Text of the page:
Regional School Unit 71 Board of Directors discussed a Facebook page associated with the district and passed a new social media policy for board members at its Nov. 9 meeting. It also updated its snow day policy to allow for virtual learning on those days.

It was the first meeting after Chairwoman Caitlin Hills’ sudden resignation from the board because of a Nov. 3 Facebook post where she used profanity to describe people who voted for President Trump.

The new social media policy, which passed as a first reading, had been under discussion for three weeks, board member Charlie Grey said. It prohibits board members from posting messages in anger and that reflect badly upon the board and school.

The board decided to keep the Friends of RSU 71 Facebook page, which is not an official district page, but is administered by some board members. Grey said the page was started to relay district information to the public.

He said he thinks it has turned into a forum where people share their personal views, and that is not what the board intended. He supported disabling comments on all page posts to prevent unwanted discussions.

Board member Jessica Woods, who is a page administrator, said the page has served its purpose more in positive ways than negative ways. She has had to delete only two posts since the page was created.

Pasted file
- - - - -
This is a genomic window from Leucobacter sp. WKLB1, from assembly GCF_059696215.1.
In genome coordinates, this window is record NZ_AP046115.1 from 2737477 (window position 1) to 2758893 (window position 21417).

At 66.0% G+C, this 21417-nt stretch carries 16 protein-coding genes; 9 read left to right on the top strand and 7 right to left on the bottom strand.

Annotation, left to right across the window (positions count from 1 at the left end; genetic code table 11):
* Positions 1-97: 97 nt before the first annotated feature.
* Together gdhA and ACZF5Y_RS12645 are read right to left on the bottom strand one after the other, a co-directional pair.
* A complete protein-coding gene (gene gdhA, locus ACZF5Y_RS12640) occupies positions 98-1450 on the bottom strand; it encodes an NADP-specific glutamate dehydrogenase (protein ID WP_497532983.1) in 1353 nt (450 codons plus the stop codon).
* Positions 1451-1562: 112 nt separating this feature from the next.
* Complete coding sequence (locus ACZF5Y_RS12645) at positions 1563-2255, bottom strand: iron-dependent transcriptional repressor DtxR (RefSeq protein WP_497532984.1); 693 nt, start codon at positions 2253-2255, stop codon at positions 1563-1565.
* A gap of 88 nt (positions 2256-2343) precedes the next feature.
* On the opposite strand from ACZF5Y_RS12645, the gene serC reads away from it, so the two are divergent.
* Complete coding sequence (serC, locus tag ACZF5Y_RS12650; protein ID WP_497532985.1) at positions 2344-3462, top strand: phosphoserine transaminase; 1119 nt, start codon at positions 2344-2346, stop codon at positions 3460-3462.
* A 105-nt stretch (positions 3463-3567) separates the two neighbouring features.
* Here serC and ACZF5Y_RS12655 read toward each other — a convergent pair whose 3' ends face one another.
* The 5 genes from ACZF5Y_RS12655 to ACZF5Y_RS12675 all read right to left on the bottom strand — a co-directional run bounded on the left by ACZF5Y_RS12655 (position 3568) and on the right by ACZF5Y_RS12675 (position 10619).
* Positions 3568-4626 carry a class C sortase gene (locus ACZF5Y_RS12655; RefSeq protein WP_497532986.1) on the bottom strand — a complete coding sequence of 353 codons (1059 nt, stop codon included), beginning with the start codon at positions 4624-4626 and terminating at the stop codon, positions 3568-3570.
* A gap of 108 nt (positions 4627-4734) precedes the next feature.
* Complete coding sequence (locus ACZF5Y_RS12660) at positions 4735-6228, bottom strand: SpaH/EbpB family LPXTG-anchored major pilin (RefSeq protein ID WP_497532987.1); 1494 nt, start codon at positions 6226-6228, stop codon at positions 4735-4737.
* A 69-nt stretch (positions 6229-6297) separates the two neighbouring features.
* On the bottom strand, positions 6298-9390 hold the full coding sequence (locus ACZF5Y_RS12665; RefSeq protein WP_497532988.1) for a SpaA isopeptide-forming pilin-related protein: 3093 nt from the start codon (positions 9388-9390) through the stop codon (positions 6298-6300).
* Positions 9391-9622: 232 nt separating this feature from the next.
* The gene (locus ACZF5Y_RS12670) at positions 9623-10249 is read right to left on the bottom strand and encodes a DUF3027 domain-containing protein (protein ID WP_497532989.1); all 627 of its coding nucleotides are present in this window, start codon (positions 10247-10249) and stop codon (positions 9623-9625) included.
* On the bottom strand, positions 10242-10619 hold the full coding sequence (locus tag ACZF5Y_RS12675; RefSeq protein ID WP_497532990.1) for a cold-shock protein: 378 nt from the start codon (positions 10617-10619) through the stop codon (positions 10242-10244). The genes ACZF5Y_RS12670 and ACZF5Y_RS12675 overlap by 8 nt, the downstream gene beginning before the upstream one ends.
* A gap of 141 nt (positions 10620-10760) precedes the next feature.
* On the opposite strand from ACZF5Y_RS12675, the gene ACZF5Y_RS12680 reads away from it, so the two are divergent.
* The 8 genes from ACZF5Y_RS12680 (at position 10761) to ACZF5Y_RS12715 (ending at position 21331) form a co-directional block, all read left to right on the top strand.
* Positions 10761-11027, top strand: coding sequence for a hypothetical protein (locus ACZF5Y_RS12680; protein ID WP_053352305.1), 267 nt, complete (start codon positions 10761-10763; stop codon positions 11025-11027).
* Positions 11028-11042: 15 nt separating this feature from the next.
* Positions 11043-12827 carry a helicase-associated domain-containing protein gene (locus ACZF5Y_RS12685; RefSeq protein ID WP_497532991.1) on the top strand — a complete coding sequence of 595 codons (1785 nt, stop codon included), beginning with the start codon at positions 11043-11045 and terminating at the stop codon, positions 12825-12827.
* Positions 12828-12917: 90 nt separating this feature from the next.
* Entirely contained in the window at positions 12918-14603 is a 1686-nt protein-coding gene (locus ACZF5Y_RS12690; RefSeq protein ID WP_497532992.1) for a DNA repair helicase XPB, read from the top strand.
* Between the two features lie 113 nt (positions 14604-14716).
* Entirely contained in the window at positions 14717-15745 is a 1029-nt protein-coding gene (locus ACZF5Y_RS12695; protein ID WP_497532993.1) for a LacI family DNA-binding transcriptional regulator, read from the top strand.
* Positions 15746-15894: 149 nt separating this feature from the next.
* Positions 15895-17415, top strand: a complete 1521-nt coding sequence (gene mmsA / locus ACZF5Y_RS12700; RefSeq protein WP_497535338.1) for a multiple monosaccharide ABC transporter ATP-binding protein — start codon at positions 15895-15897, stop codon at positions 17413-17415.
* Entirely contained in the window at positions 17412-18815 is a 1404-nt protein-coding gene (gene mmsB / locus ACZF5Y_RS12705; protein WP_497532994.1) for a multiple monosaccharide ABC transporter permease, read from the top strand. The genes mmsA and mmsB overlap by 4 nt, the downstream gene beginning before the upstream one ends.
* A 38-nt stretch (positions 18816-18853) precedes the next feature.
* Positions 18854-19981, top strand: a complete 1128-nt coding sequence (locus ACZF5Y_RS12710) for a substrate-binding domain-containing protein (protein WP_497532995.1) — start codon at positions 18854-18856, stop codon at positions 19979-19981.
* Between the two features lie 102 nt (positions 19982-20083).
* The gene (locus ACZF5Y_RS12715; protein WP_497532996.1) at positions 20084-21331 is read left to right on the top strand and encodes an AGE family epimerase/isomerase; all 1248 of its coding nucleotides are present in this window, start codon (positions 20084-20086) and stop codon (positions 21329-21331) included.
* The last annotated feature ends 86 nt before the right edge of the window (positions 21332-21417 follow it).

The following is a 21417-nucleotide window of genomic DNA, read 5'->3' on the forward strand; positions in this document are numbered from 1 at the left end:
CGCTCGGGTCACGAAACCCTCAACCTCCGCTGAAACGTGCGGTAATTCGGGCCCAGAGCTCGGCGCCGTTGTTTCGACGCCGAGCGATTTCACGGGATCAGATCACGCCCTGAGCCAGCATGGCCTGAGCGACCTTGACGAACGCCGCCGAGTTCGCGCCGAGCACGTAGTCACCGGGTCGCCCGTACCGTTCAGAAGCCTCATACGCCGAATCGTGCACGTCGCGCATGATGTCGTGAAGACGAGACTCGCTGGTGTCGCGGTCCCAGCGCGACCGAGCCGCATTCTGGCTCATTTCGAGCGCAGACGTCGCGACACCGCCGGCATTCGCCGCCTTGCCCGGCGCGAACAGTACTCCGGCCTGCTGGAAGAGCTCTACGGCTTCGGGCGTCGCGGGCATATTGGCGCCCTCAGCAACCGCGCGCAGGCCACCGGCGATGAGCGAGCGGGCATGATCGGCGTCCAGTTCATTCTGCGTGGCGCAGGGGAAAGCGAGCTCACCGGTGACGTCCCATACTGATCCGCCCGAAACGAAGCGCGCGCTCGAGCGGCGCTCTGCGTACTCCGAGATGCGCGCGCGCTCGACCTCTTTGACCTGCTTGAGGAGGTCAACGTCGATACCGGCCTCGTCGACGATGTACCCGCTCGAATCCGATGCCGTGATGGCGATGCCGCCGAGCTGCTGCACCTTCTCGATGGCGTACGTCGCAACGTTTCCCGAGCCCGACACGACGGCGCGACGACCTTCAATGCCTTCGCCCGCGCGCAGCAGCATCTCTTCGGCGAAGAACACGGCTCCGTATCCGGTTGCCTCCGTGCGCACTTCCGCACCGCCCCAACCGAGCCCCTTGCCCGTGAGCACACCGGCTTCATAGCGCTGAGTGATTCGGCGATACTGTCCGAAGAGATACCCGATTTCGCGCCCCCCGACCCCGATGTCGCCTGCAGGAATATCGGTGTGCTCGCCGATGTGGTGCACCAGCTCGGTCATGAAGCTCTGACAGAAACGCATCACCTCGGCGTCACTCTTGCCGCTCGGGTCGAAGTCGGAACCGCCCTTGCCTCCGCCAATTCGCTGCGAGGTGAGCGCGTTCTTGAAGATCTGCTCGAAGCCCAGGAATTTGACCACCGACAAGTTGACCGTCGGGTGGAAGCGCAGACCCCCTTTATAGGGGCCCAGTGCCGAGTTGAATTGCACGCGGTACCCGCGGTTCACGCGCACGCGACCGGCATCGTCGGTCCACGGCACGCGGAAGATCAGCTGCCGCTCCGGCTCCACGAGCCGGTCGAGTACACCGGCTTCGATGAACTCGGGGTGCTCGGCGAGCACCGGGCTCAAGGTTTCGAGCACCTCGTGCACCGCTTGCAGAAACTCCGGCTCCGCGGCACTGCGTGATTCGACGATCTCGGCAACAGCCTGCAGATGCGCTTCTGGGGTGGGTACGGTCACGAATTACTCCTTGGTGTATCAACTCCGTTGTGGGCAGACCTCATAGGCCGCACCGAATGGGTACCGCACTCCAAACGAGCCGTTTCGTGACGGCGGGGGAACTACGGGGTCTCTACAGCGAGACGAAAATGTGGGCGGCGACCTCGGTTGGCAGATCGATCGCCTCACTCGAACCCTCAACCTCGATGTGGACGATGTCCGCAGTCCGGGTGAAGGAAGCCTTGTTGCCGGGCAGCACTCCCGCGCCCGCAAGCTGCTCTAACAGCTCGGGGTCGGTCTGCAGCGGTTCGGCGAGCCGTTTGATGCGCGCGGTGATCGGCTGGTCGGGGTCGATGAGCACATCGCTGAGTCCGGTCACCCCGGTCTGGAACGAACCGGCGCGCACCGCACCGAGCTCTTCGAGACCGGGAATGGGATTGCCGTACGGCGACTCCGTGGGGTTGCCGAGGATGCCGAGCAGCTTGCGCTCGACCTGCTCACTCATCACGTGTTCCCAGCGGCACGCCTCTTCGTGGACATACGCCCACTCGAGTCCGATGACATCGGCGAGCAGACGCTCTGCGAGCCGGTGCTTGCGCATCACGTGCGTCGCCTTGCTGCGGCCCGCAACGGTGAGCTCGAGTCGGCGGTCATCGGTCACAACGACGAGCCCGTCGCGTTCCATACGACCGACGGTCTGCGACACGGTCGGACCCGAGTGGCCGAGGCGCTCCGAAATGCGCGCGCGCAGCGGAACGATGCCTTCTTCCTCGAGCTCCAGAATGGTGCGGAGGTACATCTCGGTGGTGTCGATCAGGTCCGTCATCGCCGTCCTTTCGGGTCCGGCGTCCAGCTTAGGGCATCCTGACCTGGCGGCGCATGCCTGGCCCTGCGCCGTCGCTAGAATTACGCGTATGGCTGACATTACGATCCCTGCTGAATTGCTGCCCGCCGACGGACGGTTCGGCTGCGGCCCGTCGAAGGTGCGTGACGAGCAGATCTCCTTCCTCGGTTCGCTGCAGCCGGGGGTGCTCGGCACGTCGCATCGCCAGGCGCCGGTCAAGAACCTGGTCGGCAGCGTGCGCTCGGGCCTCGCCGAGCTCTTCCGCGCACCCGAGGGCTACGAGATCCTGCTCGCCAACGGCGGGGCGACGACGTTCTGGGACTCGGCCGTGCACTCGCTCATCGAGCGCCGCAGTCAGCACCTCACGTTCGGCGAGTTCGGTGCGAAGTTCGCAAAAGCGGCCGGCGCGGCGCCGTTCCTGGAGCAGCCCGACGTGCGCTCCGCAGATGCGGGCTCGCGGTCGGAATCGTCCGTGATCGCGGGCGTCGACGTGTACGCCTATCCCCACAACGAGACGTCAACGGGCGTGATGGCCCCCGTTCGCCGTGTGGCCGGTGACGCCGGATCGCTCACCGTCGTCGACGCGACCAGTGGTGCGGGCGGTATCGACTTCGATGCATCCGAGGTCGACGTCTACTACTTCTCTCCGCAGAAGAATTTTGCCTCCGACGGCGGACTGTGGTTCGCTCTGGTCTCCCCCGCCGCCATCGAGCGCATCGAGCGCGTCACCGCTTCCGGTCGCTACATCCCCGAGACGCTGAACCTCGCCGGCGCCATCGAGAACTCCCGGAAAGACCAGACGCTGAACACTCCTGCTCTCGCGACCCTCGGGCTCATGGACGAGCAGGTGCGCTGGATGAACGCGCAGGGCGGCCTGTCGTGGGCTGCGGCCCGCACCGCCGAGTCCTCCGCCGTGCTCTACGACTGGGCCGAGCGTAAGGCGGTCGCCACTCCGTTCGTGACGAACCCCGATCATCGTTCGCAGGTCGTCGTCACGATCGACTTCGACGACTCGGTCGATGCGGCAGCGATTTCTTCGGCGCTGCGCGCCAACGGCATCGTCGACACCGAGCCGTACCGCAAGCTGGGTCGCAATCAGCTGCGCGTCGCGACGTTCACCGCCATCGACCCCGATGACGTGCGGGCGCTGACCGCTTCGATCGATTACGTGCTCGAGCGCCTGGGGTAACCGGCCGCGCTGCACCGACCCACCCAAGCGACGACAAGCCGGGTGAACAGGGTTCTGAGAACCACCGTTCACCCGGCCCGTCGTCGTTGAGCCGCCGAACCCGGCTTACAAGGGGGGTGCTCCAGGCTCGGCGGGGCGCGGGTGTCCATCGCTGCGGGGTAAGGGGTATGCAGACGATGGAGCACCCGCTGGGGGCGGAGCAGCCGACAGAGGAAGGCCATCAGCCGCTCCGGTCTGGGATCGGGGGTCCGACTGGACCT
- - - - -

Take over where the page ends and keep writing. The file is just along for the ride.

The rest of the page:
She said if people want to comment on a post they can take a screenshot and share their comment with the image, so she is not capable of completely controlling people’s reactions to information on the page.

“There’s no way to end people commenting on something they want to comment on,” she said. “… I feel like we can chase our tails all day long, but does the good of this page outweigh the bad?”

It is a good tool to relay information to the public, Woods said, and added that she supports keeping the page. The board took no action to delete the Facebook page.

In other business, Superintendent Mary Alice McLean discussed the district’s snow day policy, which the district is replacing with remote learning.

If school is canceled because of dangerous conditions, the district will move to remote learning so students do not miss a school day, McLean said. If the power goes out, the students will work from a prepared packet. Parents can request a Wi-Fi hotspot if they do not have internet.

Grey said he thought school should be completely canceled if the power went out. Woods said students are not as active in remote learning and was concerned that students would not get enough exercise if they were required to do remote learning for most of the day.

The new snow day policy will be implemented this year and is supported by the Department of Education, according to McLean.